L and D Tour / Pregnancy vicissitudes

*Just a quick note first to say: I use this blog in part as a diary, a place for me to document my experience, and I will describe some of the discomforts I’ve been feeling later in this post. Not complaints, just documenting the reality of my pregnancy, for me to look back on later. If you’d rather not read this, or those like it in the future, I sure as hell don’t blame you! (Confession: I used to often skip these sort of posts in my reader.)

This morning, the sun is shining. I feel great! I want to walk around the beach. I’m already looking forward to my 8 ounces of coffee. All of the emotions that I figured I’d be feeling every waking second of my pregnancy, before I got pregnant, I am feeling now. This is what I pictured. Happy-to-be-pregnant mama, stroking her belly.

But the truth is, I think if I averaged it out, I get about 1 to 5 good hours a day. Every once in a while, I’ll get an entirely golden day, and it is pure heaven. But that’s rare. I don’t always feel uncomfortable, bloated, nauseated, etc.—sometimes it’s just exhaustion. Other times it’s a garden variety of symptoms sans exhaustion.

In any case, yesterday was one of the worst days I’ve had yet.

It didn’t start out bad. We went to the Labor & Delivery hospital tour, the best part of which was seeing the little babies in the nursery. Ohhhhmigah. Oh, oh. Heart pierced. Little helpless animals, sleeping away. One yawned, tiny lips quivering, and I literally squealed at the sight of it. Seeing the bassinet-thing in the birthing room made me pout and go “aw.” I’m a walking Hallmark card. Anything baby makes me pout and go “awww.” I liked the hospital fine, but I didn’t think it was anything special. I found it adequate. I would be totally okay with giving birth there, but I’m still curious to see what other hospitals offer.

One woman who was going to need to be entirely sedated during a C-section for her birth found out that her husband would not be allowed in the room, because she would be totally sedated. “If he’s there to support you and you are completely knocked out, then what’s he there for, you know?” the tour leader nurse said. I wanted to say: “Um, maybe for the entry of his child into this world? Maybe that?” The beautiful pregnant woman started crying, and the tour leader nurse gave her tissues. “Oh, I made you cry,” she said, Long-Island-brusque. “Sorry.”

People. Sometimes I want to give every medical-care professional I see a manual on how to act, just in case they are clueless.

I really liked the spaciousness and the windows in the birthing room (as long-time readers will know, I’m nuts about windows and natural light), but the private recovery rooms were just so-so (and $240 a night). I didn’t get to see a semi-private. The hallways had low ceilings and, in general, the hospital felt a little bit cramped. Of course, I know I shouldn’t choose a hospital based on its architectural layout, but these things matter on a psychological level. Still, I would say it was, overall, fine. And they seem to be pretty lax about visitor limitations, and that I like.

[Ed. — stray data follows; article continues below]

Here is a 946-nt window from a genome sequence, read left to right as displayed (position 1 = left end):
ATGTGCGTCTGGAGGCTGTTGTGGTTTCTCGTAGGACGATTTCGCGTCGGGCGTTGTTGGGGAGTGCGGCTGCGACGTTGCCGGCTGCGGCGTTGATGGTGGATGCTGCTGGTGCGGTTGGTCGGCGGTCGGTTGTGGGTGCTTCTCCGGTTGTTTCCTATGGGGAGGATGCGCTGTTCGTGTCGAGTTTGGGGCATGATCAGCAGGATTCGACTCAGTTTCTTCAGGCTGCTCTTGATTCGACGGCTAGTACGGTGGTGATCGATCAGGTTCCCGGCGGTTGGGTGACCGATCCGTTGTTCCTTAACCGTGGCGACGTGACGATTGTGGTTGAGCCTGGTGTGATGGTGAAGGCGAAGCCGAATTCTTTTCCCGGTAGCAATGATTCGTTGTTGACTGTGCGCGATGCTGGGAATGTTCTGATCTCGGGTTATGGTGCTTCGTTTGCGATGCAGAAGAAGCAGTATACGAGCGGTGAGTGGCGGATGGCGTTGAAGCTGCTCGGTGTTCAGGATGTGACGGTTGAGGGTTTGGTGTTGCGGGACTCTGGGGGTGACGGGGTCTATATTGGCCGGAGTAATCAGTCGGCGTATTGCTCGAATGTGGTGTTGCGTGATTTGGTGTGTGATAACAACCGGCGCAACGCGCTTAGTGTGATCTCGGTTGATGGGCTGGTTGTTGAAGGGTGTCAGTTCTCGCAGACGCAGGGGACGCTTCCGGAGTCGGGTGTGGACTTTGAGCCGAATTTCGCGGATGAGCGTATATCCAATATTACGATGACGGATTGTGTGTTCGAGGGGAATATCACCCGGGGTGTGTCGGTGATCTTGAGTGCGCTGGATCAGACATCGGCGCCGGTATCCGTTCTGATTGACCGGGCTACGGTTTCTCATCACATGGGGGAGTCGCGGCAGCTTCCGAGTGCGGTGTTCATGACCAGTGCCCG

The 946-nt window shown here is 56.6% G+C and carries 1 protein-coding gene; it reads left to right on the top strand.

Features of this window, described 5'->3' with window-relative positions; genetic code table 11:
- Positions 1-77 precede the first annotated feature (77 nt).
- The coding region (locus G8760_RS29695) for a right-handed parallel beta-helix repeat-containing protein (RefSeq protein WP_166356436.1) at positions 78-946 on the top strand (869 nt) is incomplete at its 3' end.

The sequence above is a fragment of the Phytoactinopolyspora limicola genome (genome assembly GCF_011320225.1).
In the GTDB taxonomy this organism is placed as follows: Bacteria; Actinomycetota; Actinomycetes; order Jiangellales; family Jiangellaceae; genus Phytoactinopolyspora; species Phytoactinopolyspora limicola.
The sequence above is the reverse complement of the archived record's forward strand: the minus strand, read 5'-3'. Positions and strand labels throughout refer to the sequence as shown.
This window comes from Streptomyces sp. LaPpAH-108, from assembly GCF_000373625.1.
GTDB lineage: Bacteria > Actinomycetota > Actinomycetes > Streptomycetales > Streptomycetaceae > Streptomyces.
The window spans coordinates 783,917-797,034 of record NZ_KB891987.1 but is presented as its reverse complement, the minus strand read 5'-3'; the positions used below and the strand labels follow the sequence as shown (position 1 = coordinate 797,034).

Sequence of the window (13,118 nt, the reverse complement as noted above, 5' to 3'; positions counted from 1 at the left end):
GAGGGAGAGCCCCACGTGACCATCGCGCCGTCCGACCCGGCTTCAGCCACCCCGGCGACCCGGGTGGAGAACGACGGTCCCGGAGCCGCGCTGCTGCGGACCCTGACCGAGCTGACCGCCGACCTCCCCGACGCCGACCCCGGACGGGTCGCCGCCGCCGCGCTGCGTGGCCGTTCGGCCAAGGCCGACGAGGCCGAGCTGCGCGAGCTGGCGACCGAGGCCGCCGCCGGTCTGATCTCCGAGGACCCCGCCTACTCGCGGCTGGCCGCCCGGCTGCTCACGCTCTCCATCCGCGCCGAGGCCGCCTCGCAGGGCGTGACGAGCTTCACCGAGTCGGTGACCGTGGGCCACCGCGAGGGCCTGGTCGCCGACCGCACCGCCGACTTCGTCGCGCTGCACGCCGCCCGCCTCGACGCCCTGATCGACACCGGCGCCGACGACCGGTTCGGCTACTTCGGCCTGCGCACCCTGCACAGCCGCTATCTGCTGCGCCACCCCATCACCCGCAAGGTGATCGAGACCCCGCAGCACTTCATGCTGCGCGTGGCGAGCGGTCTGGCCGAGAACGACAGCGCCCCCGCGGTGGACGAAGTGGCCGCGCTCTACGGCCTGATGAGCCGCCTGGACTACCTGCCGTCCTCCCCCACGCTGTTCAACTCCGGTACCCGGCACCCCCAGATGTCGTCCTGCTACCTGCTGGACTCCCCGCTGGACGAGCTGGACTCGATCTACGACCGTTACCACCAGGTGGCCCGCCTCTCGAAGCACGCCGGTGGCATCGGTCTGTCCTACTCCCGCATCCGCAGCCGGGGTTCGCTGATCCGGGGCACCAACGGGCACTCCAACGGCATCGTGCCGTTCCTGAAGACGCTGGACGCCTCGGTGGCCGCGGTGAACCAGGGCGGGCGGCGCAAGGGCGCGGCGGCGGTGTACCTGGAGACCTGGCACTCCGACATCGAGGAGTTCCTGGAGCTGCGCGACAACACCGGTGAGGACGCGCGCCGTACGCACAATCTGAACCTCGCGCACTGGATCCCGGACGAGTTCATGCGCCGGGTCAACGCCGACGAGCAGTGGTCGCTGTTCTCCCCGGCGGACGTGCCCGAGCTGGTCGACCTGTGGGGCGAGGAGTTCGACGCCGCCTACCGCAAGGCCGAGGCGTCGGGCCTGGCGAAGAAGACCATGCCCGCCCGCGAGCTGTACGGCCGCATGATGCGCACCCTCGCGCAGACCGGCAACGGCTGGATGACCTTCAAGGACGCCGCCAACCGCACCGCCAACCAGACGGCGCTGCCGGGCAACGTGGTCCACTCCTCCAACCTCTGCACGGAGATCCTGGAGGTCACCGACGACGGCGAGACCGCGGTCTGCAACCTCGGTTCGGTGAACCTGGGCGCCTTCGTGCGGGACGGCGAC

Afterward, we went to the water on the South side, and walked around the natural beauty that is Long Island’s saving grace, and I was talking and talking. We were joking around. I drank my 8 ounces of coffee surrounded by geese and ducks and baby ducks. We swung on swings.

And then: I got in the car.

Sometimes the car is fine. I don’t notice much difference, physically. But at other times, the car becomes a torture device. Every bump, every sharp turn, makes me feel sicker and sicker. I shield my eyes from all of the moving objects outside my window. That happened yesterday.

And then my belly started to do that thing it sometimes does when I eat (this time: eggs and sausage): It started to feel like a large beach ball filled to capacity with air. Tight, taut, painful. The food inside just is NOT going to go anywhere for a long, long time.

By the time we arrived home, I was miserable. I kicked off my shoes and crawled into bed and slept for two hours, hoping for the best upon waking.

Nope. I woke up feeling worse.

My tight, taut stomach. Bloat to beat all previous bloats. And back pain—oh damn that back pain! Probably because my belly is so distended. And a headache—a mild one that just sort of makes me stare at the wall as if lost in a dream.

It is in these moments that I honestly have no idea what to do with myself. The idea of going for a walk seems out of the question, impossible. Sleeping more does not seem like a good idea, because I want to sleep through the night. I think of various options: Should I eat something? Something sweet or something salty? What will make me feel better? Should I drink something? Plain water or juice? Carbonated or no? Or maybe I shouldn’t put anything in my system at all?

Then I try to discern what activities will make me feel better. Reading? Or will that make my headache worse? Another movie? A television show? But sometimes watching the motion on the screen makes me feel queasy. Should I lie down or sit straight up?

It’s a game. A wonderful game! I am so desperately uncomfortable that I keep trying to find solutions and relief, all the while knowing that relief just cannot be found.

The hard truth is: I have to wait it out. The only thing that is going to help is time.


I watched the most life-affirming, uplifting thing I could find on Amazon Instant: The Sound of Music. What a beautiful creation that film is. I imagined sharing it with my child someday. I sang along to every song. I was able to forget myself for one whole hour!!

And then: all of my various discomforts came raging back.

I paused the movie. I tried to eat, to drink. I tried to turn off the awful.

Finally, I burst into tears in the kitchen.

DH came running. “What is it bayba!”

“I’m so uncomfortable and there is no relief!” I said, crumpling into his arms. I allowed myself to cry like a little girl, and let him pat me on the back and feel sorry for me.